Cresting the indistinct summit, the first views of the Snake River Plain were clearly visible on the horizon below me. Thankfully, the temps today are not hot, otherwise the prospect of descending to the volcanic landscape below would be a bit daunting.
Shortly after taking in the views I turned off the main rd at Burns Gulch to check on the water situation in Little Camas Creek. Good flow greeted me and a long lunch, a bit of laundry, and hearty drink ensued.
Back in July, I had ridden the last ~130 miles of the ICT on my motorbike as I wanted to check out the terrain with regard to water availability and road conditions to make an informed decision about the liklihood of WD being able to join me for this stretch. As such, I knew where water had a good chance of being and Little Camas Creek at Burns Gulch was one of them. My only concern from my scouting trip was that the beaver dams higher in the drainage may stem the flow of water later in the season. Fortunately they did not.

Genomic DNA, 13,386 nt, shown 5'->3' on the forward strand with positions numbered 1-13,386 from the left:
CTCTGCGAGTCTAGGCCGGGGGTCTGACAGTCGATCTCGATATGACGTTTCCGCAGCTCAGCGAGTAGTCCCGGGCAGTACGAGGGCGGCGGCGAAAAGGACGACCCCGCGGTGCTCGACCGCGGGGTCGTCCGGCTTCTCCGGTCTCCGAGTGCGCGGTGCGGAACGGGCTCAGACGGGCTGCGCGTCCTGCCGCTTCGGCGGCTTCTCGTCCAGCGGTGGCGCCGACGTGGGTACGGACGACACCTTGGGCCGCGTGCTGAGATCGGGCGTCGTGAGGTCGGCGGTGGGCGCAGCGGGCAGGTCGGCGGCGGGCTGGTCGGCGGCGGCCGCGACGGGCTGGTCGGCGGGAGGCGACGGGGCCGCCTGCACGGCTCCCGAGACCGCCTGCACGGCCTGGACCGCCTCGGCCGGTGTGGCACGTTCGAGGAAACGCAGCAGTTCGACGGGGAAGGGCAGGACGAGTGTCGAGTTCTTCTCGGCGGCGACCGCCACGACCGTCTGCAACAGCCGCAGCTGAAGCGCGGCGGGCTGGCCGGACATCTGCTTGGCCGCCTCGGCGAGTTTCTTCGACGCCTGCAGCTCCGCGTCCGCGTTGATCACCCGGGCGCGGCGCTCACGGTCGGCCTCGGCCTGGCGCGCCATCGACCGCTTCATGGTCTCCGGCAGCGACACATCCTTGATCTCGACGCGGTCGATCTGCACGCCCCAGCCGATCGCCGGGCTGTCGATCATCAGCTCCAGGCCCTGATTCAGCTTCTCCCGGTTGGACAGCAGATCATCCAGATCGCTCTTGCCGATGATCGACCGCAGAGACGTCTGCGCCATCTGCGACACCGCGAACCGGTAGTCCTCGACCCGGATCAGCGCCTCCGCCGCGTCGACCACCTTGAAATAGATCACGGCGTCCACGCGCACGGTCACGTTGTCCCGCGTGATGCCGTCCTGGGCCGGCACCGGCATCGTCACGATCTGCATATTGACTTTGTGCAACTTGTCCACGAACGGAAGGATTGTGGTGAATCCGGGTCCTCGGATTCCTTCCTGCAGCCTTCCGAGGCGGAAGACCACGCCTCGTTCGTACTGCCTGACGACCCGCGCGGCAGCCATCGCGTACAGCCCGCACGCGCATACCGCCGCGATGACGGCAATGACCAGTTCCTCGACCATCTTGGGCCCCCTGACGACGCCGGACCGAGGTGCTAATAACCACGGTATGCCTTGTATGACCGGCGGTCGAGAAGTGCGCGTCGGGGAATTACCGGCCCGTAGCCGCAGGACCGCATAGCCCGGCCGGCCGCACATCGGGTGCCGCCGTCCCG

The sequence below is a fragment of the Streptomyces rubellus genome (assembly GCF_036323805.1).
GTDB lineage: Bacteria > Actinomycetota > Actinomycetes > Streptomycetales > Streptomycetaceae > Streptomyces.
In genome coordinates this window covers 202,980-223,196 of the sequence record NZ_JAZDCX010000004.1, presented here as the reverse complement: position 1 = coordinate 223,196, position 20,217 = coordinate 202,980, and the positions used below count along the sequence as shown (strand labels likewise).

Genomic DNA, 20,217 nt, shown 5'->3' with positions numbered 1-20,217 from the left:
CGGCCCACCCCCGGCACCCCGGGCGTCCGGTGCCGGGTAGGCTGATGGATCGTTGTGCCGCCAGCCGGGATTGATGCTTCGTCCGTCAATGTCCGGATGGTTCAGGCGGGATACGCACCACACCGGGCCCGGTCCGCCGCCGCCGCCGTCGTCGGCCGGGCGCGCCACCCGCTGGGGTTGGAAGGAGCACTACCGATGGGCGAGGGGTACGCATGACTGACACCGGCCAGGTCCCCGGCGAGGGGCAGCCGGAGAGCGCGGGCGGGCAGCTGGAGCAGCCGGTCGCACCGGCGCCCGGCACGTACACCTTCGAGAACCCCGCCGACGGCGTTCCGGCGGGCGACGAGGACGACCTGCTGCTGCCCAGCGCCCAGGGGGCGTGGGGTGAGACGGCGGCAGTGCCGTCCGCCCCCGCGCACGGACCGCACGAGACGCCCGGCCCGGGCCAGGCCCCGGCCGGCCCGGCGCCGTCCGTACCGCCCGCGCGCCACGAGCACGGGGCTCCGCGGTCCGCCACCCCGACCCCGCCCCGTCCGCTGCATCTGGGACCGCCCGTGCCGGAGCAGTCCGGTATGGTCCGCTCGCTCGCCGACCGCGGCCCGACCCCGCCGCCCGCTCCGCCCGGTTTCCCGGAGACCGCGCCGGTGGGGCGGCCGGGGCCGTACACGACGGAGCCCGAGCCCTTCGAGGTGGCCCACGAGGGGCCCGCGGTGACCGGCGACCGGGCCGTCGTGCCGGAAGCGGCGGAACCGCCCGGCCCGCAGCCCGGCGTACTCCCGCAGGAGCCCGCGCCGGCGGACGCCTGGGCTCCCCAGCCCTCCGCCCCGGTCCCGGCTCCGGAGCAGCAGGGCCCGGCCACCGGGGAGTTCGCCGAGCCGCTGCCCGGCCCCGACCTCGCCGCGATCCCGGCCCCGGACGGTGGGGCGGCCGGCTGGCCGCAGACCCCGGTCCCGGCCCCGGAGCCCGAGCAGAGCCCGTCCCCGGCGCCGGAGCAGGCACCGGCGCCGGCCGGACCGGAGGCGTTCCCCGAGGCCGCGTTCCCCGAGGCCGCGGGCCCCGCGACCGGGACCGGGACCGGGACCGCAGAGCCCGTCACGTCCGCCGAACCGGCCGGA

After lunch it was back to mind numbing plodding along Bennett Mtn Rd. Signage informed me that I was walking next to the King Hill Creek Wilderness Study Area. Acording to the BLM signage it was, “a place to exprience solitude, rushing streams, and abundant wildlife.” Here’s to hoping future ICT trail alignment might take advantage of those resources…
A few miles later and the ICT veered westward on an old two track, climbing slightly to the volcanic rim of the Snake River Plain. Enormous views met me…irrigated ag lands below, wind farms to the west, the Snake River Gorge, and the Owyhee Desert stretching out to Nevada and the Jarbidge Mtns on the horizon. Very nice, and a humbling prospect as to what lay before me in the coming days.
But…I’ll think about that later!
The trail contoured down just below the cliffband before crossing a dry drainage. There is a spring on the map which was running at the ICT crossing back in July, but I decided against scouting up the drainage to find the source. I had a liter of water, was well hydrated, and figured my time would be better spent getting as close to Hammett as possible this evening.
The ICT headed directly south from the drainage on a rough two track before turning 90 degrees to join a road heading west. I opted for a diagnoling XC rte and re-joined the ICT at a transmission tower along a dirt rd. Another hr of rd walking (course gravel, ouch!) and I decided to make camp after ~30+ miles on the day. I’ve got ~14 miles of rds to Hammett tomorrow for my final resupply.